American Tech Companies Run by Immigrants

15 Tech Companies Founded by Immigrants or Their Children

Why Immigrants to the US Should Consider Working in Tech

  • Shortage of skilled professionals. Organizations struggle to find enough qualified employees as the tech sector grows rapidly. And the talent shortage will become more acute in the upcoming years. Research from the Korn Ferry Institute forecasts a deficit of 600,000 to 1.2 million IT workers in the United States by 2030. In this situation, tech companies are not able to fill all open positions with American professionals alone. That means immigrants with the right skill set are more than welcomed in teams.
  • Diversity is highly valued in tech. Tech companies know that diverse teams solve problems faster, produce better products, and are more likely to come up with innovative solutions. That’s why managers are so willing to hire people with different backgrounds and experiences. And executives support creating a company culture with equal opportunities for all employees regardless of their race or nationality.
  • There is a great variety of jobs. There is a common misconception that working in tech is limited to programming. However, many jobs do not require writing code or possessing a degree in Computer Science. Tech companies also need designers, marketers, HR professionals, project managers, copywriters, salespeople, finance workers, etc. So, even if becoming a software developer is not what you want, you can still find a suitable career in tech.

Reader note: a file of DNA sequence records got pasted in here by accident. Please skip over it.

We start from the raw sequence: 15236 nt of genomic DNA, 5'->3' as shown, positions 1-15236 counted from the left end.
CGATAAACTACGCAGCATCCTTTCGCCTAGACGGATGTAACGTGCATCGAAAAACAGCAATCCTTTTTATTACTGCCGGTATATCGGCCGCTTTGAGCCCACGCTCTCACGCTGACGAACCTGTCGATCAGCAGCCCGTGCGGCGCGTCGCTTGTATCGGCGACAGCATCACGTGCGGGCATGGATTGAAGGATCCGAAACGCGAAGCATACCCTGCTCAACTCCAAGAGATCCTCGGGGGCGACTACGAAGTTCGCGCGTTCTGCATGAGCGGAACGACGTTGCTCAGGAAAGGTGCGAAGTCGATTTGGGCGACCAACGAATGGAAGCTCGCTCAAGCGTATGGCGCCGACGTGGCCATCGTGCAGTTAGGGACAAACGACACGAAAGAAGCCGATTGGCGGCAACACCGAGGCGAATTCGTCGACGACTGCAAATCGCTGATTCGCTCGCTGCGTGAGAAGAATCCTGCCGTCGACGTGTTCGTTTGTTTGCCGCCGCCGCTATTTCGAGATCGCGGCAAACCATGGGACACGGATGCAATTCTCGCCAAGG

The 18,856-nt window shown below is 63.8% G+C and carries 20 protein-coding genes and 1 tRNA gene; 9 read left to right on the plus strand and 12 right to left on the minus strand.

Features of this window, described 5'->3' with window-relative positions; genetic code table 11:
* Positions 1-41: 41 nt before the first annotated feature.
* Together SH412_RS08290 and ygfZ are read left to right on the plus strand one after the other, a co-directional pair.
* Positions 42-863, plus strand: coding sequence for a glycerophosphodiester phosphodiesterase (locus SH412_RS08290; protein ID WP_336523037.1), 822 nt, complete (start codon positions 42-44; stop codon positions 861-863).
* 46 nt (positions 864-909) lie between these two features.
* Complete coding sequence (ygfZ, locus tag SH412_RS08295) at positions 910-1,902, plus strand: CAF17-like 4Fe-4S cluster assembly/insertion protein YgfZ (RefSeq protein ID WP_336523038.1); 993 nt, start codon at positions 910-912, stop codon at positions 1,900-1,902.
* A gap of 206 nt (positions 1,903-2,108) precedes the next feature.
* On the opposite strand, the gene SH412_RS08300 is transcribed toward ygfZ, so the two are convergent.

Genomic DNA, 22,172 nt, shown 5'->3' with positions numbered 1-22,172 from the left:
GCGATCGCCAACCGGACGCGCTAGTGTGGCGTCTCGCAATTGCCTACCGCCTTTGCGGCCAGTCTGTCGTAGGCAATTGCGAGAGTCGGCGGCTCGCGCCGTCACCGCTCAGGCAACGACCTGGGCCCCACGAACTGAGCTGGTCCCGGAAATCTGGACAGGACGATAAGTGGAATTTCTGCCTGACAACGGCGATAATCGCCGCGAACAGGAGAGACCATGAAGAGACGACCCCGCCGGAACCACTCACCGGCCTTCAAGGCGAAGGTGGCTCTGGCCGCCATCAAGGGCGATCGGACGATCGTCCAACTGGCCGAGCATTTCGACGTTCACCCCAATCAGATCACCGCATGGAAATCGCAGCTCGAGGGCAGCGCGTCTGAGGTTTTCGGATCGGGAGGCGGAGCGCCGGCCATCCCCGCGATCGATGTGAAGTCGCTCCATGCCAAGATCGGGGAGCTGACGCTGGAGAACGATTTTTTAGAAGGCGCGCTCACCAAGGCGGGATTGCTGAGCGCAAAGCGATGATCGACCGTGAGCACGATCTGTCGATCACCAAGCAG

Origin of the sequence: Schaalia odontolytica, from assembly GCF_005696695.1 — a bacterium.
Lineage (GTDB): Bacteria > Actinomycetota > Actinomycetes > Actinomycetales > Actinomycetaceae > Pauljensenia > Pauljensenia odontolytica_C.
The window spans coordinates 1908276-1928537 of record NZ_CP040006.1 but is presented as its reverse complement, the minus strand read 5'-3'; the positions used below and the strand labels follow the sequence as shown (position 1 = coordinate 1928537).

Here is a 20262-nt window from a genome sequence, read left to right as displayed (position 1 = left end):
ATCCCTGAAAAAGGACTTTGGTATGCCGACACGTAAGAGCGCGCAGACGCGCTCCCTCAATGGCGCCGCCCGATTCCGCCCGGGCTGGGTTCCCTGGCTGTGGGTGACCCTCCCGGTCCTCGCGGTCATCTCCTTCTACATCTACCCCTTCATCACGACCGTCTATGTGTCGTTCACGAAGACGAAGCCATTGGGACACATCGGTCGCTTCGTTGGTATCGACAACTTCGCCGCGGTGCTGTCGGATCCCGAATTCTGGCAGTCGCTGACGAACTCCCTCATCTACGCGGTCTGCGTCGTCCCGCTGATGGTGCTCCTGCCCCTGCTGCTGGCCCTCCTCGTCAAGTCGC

Challenges Immigrants Face in Tech

  • Lack of language proficiency. With English as their second language, many professionals have difficulty expressing themselves. They don’t feel confident in interviews and fail to make a good first impression. However, it is essential to understand that different jobs require different levels of language proficiency. If you are applying for the QA Engineer role, for example, nobody would care that you can’t speak like a native speaker. So, focus on what you can offer as a professional and don’t worry too much about the language. It will quickly improve if you use it daily.
  • Skill gaps. It is not uncommon that even professionals who had worked in tech before immigrating lack certain skills needed to do a similar job in their new country. Technology is rapidly evolving. And it is undoubtedly a good idea to conduct research and upskill where necessary before beginning the job search process.
  • Limited familiarity with the local labor market. Another possible challenge arises from immigrants’ lack of knowledge about the job search best practices in a new country. They may keep making mistakes that can be easily avoided and not get shortlisted for desired positions. That is why it is so important to get familiar with the market first. Networking, finding a mentor, or enrolling in training programs with local institutions are great ways to do that.



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